ALSO READ:Global Economy Plunges into Worst Recession – World Bank

Loading...
Continue Reading

Business

Kenya’s Central Bank Drafts New Laws to Regulate Non-Bank Digital Loans

Published

on

Loading...

The Central Bank of Kenya (CBK) will regulate interest rates charged on mobile loans by digital lending platforms if amendments on the Central bank of Kenya Act pass to law. The amendments will require digital lenders to seek approval from CBK before launching new products or changing interest rates on loans among other charges, just like commercial banks.

“The principal objective of this bill is to amend the Central bank of Kenya Act to regulate the conduct of providers of digital financial products and services,” reads a notice on the bill. “CBK will have an obligation of ensuring that there is fair and non-discriminatory marketplace access to credit.”

According to Business Daily, the legislation will also enable the Central Bank to monitor non-performing loans, capping the limit at not twice the amount of the defaulted loan while protecting consumers from predatory lending by digital loan platforms.

Loading...

Tighter Reins on Platforms for Mobile Loans

The legislation will boost efforts to protect customers, building upon a previous gazette notice that blocked lenders from blacklisting non-performing loans below Ksh 1000. The CBK also withdrew submissions of unregulated mobile loan platforms into Credit Reference Bureau. The withdrawal came after complaints of misuse over data in the Credit Information Sharing (CIS) System available for lenders.

Last year, Kenya had over 49 platforms providing mobile loans, taking advantage of regulation gaps to charge obscene rates as high as 150% a year. While most platforms allow borrowers to prepay within a month, creditors still pay the full amount plus interest.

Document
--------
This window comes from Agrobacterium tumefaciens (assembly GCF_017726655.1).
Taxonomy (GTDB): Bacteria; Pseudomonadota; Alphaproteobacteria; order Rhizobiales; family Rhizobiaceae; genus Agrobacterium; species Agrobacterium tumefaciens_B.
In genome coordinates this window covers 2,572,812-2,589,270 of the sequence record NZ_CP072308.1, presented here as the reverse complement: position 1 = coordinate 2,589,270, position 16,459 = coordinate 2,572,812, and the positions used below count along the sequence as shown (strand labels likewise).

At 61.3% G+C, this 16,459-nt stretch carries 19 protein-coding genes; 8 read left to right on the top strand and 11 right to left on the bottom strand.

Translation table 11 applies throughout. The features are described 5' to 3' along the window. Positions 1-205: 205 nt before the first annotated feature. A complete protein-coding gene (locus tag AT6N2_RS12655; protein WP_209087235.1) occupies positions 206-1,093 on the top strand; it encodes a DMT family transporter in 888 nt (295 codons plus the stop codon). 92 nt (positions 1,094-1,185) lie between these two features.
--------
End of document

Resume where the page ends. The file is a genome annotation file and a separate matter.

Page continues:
Amendments in the CBK Act will help shield consumers from high-interest rates as well as offer transparency on terms of digital loans.

SEE ALSO: Central Bank Unveils Measures to Tame Unregulated Digital Lenders

Loading...
Continue Reading

Business

Scope Markets Kenya customers to have instant access to global financial markets

Published

on

Loading...

NAIROBI, Kenya, Jul 20 – Clients trading through the Scope Markets Kenya trading platform will get instant access to global financial markets and wider investment options. 

This follows the launch of a new Scope Markets app, available on both the Google PlayStore and IOS Apple Store.

The Scope Markets app offers clients over 500 investment opportunities across global financial markets.

The Scope Markets app has a brand new user interface that is very user friendly, following feedback from customers.

The application offers real-time quotes; newsfeeds; research facilities, and a chat feature which enables a customer to make direct contact with the Customer Service Team during trading days (Monday to Friday).

The platform also offers an enhanced client interface including catering for those who trade at night.

Loading...

The client will get instant access to several asset classes in the global financial markets including; Single Stocks CFDs (US, UK, EU) such as Facebook, Amazon, Apple, Netflix and Google, BP, Carrefour;  Indices (Nasdaq, FTSE UK), Metals (Gold, Silver); Currencies (60+ Pairs), Commodities (Oil, Natural Gas).

The launch is part of Scope Markets Kenya strategy of enriching the customer experience while offering clients access to global trading opportunities.

Scope Markets Kenya CEO, Kevin Ng’ang’a observed, “the Sope Markets app is very easy to use especially when executing trades. Customers are at the heart of everything we do. We designed the Scope Markets app with the customer experience in mind as we seek to respond to feedback from our customers.”

He added that enhancing the client experience builds upon the robust trading platform, Meta Trader 5, unveiled in 2019, enabling Scope Markets Kenya to broaden the asset classes available on the trading platform.

Advertisement. Scroll to continue reading.

Loading...
Continue Reading

Trending